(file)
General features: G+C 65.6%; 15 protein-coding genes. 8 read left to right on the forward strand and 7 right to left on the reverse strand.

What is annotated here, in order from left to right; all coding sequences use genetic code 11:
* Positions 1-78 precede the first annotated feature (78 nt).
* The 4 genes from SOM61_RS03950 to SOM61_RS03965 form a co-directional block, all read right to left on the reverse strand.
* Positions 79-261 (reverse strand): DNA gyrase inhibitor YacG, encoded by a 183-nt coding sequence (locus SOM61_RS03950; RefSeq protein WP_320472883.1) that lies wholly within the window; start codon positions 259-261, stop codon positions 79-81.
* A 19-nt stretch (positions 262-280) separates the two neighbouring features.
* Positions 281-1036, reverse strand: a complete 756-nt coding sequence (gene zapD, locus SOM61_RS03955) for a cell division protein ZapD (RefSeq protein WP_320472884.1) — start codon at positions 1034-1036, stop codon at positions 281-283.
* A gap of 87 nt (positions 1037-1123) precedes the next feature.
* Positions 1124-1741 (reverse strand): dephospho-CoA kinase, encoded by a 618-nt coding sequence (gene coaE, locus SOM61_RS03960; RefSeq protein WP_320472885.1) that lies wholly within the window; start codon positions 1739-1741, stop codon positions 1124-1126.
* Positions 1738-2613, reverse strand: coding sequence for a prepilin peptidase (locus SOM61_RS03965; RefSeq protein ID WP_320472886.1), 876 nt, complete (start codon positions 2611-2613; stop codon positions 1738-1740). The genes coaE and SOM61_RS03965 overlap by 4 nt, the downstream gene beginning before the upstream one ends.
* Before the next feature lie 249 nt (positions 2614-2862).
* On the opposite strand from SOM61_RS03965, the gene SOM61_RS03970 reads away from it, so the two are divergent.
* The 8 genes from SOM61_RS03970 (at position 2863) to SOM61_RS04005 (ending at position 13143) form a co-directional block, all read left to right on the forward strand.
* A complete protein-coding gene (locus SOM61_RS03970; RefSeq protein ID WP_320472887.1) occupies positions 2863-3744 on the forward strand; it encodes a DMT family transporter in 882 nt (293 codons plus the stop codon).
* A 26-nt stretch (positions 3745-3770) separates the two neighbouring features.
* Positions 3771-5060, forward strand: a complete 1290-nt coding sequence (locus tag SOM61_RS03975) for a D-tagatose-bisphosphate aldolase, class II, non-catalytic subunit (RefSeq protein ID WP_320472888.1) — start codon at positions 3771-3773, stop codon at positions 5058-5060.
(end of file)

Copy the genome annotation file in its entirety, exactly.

General features: G+C 65.6%; 15 protein-coding genes. 8 read left to right on the forward strand and 7 right to left on the reverse strand.

What is annotated here, in order from left to right; all coding sequences use genetic code 11:
* Positions 1-78 precede the first annotated feature (78 nt).
* The 4 genes from SOM61_RS03950 to SOM61_RS03965 form a co-directional block, all read right to left on the reverse strand.
* Positions 79-261 (reverse strand): DNA gyrase inhibitor YacG, encoded by a 183-nt coding sequence (locus SOM61_RS03950; RefSeq protein WP_320472883.1) that lies wholly within the window; start codon positions 259-261, stop codon positions 79-81.
* A 19-nt stretch (positions 262-280) separates the two neighbouring features.
* Positions 281-1036, reverse strand: a complete 756-nt coding sequence (gene zapD, locus SOM61_RS03955) for a cell division protein ZapD (RefSeq protein WP_320472884.1) — start codon at positions 1034-1036, stop codon at positions 281-283.
* A gap of 87 nt (positions 1037-1123) precedes the next feature.
* Positions 1124-1741 (reverse strand): dephospho-CoA kinase, encoded by a 618-nt coding sequence (gene coaE, locus SOM61_RS03960; RefSeq protein WP_320472885.1) that lies wholly within the window; start codon positions 1739-1741, stop codon positions 1124-1126.
* Positions 1738-2613, reverse strand: coding sequence for a prepilin peptidase (locus SOM61_RS03965; RefSeq protein ID WP_320472886.1), 876 nt, complete (start codon positions 2611-2613; stop codon positions 1738-1740). The genes coaE and SOM61_RS03965 overlap by 4 nt, the downstream gene beginning before the upstream one ends.
* Before the next feature lie 249 nt (positions 2614-2862).
* On the opposite strand from SOM61_RS03965, the gene SOM61_RS03970 reads away from it, so the two are divergent.
* The 8 genes from SOM61_RS03970 (at position 2863) to SOM61_RS04005 (ending at position 13143) form a co-directional block, all read left to right on the forward strand.
* A complete protein-coding gene (locus SOM61_RS03970; RefSeq protein ID WP_320472887.1) occupies positions 2863-3744 on the forward strand; it encodes a DMT family transporter in 882 nt (293 codons plus the stop codon).
* A 26-nt stretch (positions 3745-3770) separates the two neighbouring features.
* Positions 3771-5060, forward strand: a complete 1290-nt coding sequence (locus tag SOM61_RS03975) for a D-tagatose-bisphosphate aldolase, class II, non-catalytic subunit (RefSeq protein ID WP_320472888.1) — start codon at positions 3771-3773, stop codon at positions 5058-5060.